RSN held an annual report back session at the Rokpa Quendon Road Centre (QRC) for friends of ROKPA and the KSDH community for the year ended June 2012. The presentation was mainly on our work in the community and we briefly looked at our plans for the coming year. The turnout was good for a first time event in many years; we expect to make it much bigger in the coming mid-year report back session in January 2013. Feedback was excellent and many commented that they didn’t know such good work was being done by the Network. Two people volunteered their expertise to work with us in the Food Security Programme, and we received some donations, such as soft toys for our Chitungwiza project. For those who would like our full Annual report (July 2011 – June 2012), please feel free to make an e-request on Zimbabwe@rokpa.org or firstname.lastname@example.org
Overview of our Work
RSN is involved with development work with underprivileged groups in Zimbabwe. These include people infected and affected by HIV, children with disabilities and their caregivers, their siblings, and other vulnerable people who cannot afford to make ends meet. Our work is divided into four programme areas:
- Tara Rokpa Therapy,
- Food Security,
- Child Protection and
- The Drop-in centre.
Each programme area has a number of modules with different activities. In addition to addressing the practical needs of vulnerable groups and their caregivers, the Tara Rokpa Therapy (TRT) approach also caters for their psychological issues and the need to build up self-esteem.
The range of programmes has allowed us to provide a holistic approach to underprivileged communities both in urban and rural areas. We also focus on training people to become self-sufficient, to help their communities and to pass on what they have learnt at RSN to others.
Food Security for parents of children with disabilities
Regina Sabuneti: “I would like to thank Rokpa for the support of low-input gardening. This has helped me to grow better vegetables for my family and to sell.”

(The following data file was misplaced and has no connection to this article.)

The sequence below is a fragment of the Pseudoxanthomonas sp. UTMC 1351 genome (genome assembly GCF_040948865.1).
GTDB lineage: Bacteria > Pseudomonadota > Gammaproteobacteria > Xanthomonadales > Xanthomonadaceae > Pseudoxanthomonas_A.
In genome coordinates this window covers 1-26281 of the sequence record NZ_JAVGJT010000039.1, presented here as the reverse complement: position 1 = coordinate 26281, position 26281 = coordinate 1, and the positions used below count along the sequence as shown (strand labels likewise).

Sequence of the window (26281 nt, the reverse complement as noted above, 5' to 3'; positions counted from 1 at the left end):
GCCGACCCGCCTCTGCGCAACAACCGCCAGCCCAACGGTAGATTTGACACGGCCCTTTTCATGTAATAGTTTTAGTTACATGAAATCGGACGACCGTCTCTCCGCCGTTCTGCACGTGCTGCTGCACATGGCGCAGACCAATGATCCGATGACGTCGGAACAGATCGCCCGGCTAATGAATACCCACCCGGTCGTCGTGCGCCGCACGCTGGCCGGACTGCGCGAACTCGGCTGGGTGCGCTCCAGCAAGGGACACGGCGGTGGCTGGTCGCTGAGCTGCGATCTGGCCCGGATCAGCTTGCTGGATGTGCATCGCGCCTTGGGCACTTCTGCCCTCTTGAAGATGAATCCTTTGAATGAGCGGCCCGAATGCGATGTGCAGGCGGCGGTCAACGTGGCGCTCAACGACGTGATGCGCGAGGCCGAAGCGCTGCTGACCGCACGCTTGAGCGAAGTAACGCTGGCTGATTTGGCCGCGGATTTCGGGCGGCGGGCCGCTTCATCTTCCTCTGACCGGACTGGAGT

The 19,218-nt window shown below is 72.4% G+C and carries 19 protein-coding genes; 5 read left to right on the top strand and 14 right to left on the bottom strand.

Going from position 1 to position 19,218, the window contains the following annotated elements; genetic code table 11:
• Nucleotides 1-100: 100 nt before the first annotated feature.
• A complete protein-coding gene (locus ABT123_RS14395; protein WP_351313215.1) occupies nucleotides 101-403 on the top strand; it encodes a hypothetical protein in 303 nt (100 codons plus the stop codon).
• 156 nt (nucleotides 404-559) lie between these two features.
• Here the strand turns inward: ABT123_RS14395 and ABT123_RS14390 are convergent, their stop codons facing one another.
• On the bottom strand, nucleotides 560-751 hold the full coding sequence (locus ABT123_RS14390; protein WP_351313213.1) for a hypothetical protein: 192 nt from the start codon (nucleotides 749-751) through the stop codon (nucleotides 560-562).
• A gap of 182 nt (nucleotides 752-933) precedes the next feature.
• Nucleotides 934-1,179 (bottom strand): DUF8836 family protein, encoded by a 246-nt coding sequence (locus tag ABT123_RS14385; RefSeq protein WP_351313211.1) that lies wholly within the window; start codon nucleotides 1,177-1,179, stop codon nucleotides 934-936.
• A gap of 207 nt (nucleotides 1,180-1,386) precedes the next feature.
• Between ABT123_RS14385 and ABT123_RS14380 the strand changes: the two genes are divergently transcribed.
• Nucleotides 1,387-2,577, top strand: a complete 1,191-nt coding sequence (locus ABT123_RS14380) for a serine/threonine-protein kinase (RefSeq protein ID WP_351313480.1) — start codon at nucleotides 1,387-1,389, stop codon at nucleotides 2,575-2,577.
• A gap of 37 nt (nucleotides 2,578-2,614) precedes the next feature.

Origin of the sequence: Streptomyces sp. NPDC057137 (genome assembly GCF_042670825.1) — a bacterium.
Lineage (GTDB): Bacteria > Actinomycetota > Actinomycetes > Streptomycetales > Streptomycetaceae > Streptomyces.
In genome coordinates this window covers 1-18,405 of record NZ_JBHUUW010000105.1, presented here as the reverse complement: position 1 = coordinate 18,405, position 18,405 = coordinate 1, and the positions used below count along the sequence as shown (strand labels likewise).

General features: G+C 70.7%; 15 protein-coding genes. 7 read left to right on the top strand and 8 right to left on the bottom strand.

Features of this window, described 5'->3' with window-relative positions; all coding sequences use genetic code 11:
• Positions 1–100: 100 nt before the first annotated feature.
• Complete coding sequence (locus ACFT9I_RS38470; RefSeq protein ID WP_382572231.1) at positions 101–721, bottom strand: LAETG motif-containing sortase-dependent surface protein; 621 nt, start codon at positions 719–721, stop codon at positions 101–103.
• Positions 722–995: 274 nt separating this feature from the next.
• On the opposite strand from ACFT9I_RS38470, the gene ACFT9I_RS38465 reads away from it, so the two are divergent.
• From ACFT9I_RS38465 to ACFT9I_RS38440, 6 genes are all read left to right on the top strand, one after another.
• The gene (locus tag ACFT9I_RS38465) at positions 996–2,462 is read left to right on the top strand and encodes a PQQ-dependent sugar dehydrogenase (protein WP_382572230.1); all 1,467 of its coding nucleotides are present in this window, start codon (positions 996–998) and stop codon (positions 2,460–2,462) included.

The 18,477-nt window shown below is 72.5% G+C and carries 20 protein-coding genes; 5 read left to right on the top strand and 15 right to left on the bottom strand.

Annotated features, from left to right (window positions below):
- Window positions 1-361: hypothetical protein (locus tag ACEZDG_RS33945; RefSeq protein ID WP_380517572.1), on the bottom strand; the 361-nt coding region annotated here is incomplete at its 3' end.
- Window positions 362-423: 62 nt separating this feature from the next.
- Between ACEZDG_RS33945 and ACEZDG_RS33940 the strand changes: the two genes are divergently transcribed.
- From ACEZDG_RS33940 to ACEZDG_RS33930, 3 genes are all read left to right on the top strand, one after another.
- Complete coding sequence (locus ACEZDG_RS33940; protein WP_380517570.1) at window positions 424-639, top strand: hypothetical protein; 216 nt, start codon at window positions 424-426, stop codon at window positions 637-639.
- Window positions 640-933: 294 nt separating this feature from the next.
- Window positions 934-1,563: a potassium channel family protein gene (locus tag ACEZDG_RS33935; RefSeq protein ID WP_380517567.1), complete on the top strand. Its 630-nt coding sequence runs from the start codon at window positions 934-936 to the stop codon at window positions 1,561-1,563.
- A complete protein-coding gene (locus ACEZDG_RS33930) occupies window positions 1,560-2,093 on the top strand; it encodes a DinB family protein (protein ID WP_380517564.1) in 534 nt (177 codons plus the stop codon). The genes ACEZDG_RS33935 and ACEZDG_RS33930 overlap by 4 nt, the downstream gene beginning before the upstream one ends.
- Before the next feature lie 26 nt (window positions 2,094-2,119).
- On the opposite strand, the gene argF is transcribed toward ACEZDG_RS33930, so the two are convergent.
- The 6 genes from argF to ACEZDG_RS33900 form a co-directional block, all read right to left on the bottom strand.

- She has five children – the fourth child is handicapped with Cerebral Palsy
- Her husband has TB and is unemployed
- Regina is a part of RSN’s Chitungwiza Group of Mothers of Disabled Children
She needs $151 per term to cover school fees.
Report from the KSDH Management Committee Chair, Barbara Vitoria
At our last KSDH AGM, members requested that they know more about the activities of the Management Committee. Here is a brief summary of our mandate and what we’ve been focusing on in the last few months.
The KSDH Management Committee’s main focus is to enable and support spiritual practice and the development of the Sangha. We are involved in various activities to make sure this happens. Much of this is mundane (administration, fundraising, finance, building maintenance, human resource management), but without which we could not do what we do. A new initiative is the Sunday morning practice and talks which have been a great way to build community, do practice together and to share our knowledge and experiences with fellow Sangha members, as well as visitors to the Centre.
The Management Committee has several sub-committees which have enabled more people to be involved and more energy to be put into our work, much of it happening in the background. For example, communications, both internally amongst the Sangha as well as external communications, was identified at the AGM as an area that needs more focus. As a result, a communications sub committee was formed with six people. This has already led to some improvements, including the upgrading of our website and opening of a Facebook page. More will follow.
An issue that has recently come to the fore is how to work more synergistically with the other three wings of Rinpoche’s vision: Rokpa Support Network, Tara Rokpa Therapy and care for the environment. The Rokpa Trustees as well as KSDH and RSN are currently giving thought to how this can be enhanced.
We welcome any feedback from members and, if you are interested in joining any of the subcommittees, please don’t hesitate to contact us!
Looking forward to seeing you at KSDH events.
Regular Events and Contacts
For details of our regular events click here.
Contact details for Sangha members click here.
For issues to be included in the next Newsletter send your email to:
Note that the Rokpa office is only open in the mornings 8am – 1pm Monday – Friday